So you want to get a job in Australia?
If you are reading this article, there is a high probability you are in a situation like this:
You have contacted the few people you know.
Some of them forwarded your CV.
You’ve applied to jobs on Seek and LinkedIn.
But nobody is getting back to you.
You’re not getting the results you want or seeking.
So you are wondering:
– What’s next? What do I do now?
Here is the solution: a 7-step plan that will answer those questions.
First, the practical theory behind this article: The Snowball Effect.
TL, DR: to land a job here, you need to grow a strong local network
Who is this article for?
– French Engineers who are stuck, looking for a skilled job in Australia but can’t find one.
– People who are (relatively) new to networking: students, young engineers, technical experts …
– People who like down-to-earth, result-oriented and no-bullsh*t advice
So without ado, here is the 7-Step Plan to Get an Engineering Job in Australia
Step #1: Preparation
Don’t look silly: when you contact people you don’t know, you must have a good CV – an Australian one.
Why does it matter? Because it reveals 1) that you can do your homework and 2) that you can adapt to the Australian job market.
If you’re new here or want to improve your Australian CV, this guide is for you.
There is more to preparation than only a good local CV : think about your LinkedIn profile and your cover letter. They should not be neglected.
In short: be ready!
Step #2: Identify the Right People
Start with your industry. Write down 3-5 ideal companies you would like to work for.
For each of those organisations, find 3-5 people working there (by using LinkedIn), asking yourself the following questions:
- Who do I know there?
- Who can help me in my search? i.e. people you don’t know yet/have not yet met but would be beneficial to (think of roles like “Manager of …”, “Head of …”)
- Who do you have common ground with within the company?
Now you should have a list of 10-20 people.
Write their names in an Excel file (or a piece of paper if you prefer handwriting), it will be useful to monitor your progress.
Step #3: Contact Them
Reach out to each of them with a personalised message. You can use:
– LinkedIn InMail
– Their corporate email
– Common connections (asking for an introduction is a great way)
If you’re starting and don’t know what / how to write, 1 out of 10 persons you contact will reply.
But With the best writing hacks, up to 9 out of 10 people you contact will reply.
If you’re struggling and want to get more replies, I can help you. I’m currently writing the Beta of a training on how to write good emails. If you want to be part of this program (for free), contact me here.
Step #4: Meet Them
It’s time for a coffee! Or maybe even for an informal interview.
You may be wondering: “What do I say when we have a coffee? I don’t even like coffee!”
First, if you don’t like coffee, try other drinks: tea, chai latte, or even hot chocolate. This is a mean to an end!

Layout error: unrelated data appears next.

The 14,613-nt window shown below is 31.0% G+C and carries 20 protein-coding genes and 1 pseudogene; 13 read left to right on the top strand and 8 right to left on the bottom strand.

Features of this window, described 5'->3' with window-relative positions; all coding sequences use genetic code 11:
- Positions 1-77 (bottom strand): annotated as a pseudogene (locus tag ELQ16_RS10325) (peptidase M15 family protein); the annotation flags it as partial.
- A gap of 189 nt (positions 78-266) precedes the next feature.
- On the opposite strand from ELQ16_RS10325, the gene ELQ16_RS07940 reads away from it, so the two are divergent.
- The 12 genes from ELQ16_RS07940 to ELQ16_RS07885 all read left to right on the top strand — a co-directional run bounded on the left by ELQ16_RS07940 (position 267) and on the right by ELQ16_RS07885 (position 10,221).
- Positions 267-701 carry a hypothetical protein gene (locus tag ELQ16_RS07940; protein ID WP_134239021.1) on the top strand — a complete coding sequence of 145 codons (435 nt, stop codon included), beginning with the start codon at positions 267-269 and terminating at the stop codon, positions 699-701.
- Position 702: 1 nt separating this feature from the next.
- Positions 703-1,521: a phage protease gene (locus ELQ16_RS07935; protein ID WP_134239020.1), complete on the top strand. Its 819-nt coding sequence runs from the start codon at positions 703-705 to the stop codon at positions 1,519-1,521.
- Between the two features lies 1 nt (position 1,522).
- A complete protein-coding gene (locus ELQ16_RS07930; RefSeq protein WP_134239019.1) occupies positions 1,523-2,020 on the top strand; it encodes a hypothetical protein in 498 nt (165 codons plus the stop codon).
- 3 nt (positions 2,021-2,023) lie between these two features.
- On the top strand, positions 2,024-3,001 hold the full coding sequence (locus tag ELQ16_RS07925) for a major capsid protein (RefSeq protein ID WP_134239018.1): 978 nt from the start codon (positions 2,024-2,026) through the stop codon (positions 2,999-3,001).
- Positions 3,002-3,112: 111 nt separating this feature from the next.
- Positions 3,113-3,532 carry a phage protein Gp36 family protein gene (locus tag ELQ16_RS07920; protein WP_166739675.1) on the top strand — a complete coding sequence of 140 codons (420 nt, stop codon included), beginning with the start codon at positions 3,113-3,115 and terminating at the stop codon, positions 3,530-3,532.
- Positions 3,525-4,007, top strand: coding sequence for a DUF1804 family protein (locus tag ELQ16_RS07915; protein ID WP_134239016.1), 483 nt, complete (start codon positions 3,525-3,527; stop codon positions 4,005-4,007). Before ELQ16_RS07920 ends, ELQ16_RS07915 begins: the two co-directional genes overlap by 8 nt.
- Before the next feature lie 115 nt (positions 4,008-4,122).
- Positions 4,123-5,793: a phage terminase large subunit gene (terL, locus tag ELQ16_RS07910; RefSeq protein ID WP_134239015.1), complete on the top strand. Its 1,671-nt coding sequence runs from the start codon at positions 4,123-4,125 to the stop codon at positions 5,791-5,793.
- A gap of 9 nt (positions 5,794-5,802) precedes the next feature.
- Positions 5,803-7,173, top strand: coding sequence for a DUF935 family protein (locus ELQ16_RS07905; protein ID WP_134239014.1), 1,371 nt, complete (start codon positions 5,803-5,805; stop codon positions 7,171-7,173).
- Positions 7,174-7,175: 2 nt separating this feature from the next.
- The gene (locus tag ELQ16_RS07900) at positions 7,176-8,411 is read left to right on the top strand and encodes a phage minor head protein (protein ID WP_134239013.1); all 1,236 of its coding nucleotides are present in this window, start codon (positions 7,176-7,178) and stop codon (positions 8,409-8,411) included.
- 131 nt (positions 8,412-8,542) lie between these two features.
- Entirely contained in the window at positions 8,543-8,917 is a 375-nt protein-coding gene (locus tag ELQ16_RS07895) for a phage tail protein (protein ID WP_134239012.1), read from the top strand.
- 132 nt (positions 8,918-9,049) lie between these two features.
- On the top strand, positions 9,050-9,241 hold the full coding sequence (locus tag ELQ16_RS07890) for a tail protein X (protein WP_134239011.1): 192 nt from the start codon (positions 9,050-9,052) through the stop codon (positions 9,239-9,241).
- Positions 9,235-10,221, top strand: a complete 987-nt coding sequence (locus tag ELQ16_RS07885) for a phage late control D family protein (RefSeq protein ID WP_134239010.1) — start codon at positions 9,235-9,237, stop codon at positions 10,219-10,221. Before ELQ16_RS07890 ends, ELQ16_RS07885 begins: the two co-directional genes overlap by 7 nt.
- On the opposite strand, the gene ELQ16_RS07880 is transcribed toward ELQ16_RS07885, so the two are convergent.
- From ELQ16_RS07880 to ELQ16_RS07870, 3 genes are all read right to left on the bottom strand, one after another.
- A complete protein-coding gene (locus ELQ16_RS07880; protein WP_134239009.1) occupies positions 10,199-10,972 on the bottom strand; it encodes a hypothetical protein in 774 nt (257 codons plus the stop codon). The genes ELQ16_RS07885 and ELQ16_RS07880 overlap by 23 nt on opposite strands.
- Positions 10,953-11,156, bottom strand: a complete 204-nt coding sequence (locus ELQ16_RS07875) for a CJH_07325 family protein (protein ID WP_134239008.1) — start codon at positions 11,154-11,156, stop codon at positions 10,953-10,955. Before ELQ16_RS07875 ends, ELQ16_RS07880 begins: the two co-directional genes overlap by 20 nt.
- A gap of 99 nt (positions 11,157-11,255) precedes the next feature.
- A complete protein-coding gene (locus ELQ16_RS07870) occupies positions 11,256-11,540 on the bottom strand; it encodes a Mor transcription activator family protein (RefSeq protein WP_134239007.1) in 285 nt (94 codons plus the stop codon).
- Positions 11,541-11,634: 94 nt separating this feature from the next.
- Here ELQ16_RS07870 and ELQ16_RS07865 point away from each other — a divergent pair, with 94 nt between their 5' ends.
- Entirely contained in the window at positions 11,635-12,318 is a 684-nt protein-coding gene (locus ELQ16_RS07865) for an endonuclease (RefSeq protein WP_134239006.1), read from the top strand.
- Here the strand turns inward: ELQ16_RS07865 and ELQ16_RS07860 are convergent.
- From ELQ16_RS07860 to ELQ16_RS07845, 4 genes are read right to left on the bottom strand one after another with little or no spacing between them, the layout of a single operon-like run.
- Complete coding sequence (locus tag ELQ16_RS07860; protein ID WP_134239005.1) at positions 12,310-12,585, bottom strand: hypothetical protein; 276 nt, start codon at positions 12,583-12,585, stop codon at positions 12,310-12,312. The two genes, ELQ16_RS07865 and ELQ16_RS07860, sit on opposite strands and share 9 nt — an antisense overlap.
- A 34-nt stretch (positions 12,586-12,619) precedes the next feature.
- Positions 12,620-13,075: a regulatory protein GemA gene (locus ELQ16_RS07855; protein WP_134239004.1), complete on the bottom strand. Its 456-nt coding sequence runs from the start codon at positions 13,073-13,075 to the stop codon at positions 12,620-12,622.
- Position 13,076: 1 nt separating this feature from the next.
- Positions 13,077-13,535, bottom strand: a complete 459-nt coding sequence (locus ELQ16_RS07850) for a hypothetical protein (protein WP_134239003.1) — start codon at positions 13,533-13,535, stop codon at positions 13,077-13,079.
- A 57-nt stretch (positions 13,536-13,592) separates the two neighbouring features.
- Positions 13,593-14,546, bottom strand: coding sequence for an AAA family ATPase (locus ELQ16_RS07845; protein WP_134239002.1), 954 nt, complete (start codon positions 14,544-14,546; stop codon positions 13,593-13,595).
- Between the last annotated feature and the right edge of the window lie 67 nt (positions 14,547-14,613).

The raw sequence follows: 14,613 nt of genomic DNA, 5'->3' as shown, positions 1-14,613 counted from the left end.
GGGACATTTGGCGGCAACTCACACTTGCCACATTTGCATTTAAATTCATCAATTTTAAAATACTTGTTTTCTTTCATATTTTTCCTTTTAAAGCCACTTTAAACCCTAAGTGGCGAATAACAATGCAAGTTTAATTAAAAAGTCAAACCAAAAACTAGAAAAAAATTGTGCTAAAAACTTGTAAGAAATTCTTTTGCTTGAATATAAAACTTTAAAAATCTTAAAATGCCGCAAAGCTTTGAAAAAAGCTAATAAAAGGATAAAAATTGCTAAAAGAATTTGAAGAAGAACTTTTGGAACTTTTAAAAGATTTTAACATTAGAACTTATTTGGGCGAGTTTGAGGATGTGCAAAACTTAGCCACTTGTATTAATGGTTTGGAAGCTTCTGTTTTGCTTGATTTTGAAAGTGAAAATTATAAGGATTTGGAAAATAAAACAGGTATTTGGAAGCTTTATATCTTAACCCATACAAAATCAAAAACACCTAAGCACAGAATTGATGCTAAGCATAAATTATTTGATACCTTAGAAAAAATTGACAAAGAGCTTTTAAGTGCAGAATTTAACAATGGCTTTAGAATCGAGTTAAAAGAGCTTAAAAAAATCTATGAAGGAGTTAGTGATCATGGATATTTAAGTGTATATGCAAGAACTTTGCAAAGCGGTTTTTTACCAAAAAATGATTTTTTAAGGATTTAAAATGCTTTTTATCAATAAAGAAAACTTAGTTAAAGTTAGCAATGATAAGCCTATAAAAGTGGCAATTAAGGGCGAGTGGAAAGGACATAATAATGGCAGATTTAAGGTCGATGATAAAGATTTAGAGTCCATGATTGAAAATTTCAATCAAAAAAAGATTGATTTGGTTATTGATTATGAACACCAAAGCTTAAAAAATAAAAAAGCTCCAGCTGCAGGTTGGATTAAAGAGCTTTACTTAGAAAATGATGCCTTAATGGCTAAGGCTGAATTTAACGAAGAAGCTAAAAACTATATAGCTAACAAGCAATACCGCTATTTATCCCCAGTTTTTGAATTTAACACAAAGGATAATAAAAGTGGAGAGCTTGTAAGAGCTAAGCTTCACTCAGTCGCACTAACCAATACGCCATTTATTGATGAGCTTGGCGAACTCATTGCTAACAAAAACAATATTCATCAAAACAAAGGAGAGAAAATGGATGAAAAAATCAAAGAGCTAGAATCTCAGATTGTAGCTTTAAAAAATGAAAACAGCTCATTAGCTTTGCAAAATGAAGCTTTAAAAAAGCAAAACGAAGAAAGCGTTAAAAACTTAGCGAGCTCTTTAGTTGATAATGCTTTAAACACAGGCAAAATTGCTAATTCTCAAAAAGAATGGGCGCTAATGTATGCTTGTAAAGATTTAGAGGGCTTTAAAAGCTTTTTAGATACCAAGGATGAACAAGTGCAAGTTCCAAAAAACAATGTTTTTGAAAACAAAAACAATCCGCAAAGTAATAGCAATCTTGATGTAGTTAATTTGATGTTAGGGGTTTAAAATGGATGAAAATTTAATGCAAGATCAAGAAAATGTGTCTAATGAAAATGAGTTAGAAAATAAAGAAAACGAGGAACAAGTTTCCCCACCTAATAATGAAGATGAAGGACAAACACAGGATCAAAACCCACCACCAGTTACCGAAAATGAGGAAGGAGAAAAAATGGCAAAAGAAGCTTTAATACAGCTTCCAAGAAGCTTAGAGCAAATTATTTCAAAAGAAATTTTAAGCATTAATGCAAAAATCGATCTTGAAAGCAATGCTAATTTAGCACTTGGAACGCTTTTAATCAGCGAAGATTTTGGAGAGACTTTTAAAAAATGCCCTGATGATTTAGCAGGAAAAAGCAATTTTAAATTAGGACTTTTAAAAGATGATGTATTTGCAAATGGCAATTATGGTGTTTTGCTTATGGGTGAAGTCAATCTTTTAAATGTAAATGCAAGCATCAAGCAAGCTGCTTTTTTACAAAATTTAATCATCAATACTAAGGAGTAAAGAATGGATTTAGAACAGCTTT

When meeting someone, here are the 3 goals you should aim at:
1. Learn about their team (structure, …) and company
2. Ask what their bigger projects / challenges are
3. Get new contacts
The best strategy? Active listening, taking notes and having fun.
It is about connecting with them, creating a genuine relationship that will last for a long time.
Step #5: Follow-up
The biggest mistake one can make: not following up.
Thank every person you meet for their time and advice.
My advice: follow-up within 24 hours and keep in touch every 3 weeks until you find a job.
Once you will have one, it’s good practice to keep in touch every 3 to 6 months, but that’s another networking story.
Step #6: Repeat Step #2 to Step #5
Each person you meet should lead you to another one (or at least, that should be your goal).
Repeat the previous steps with each of them.
The path to success is to take massive, determined action. Tony Robbins
Step #7: Interviews & Negotiation
Once you have met a few people from the same company, you will have a far better understanding of what the company needs. Then, apply online, tell your contacts or (even better) be referred internally.
This is when the formal interview process start.
“Do your best” and “be yourself” are well-intentioned but too generic advices: there is more to interviews than that.
You can (and should!) train and prepare for interviews.
If you’re a French Engineer, you should prepare even more, because interviews are far different from the one you may have had in the past.
— — —
So here you are.
That was the 7-Step Plan to get your Dream Job in Australia.
One last thing:
If you want a practical example of how to get a job here, read the story and advices of a backpacker who became a sponsored engineer: what worked, what didn’t and what you can use to get your dream job.
Don’t make the same mistakes as many others: yes, you can do it by yourself. But don’t waste months trying to figure out the best way to get called back.
Be smarter: read those lessons learnt and focus on what gets results
Success is the ability to go from failure to failure without losing your enthusiasm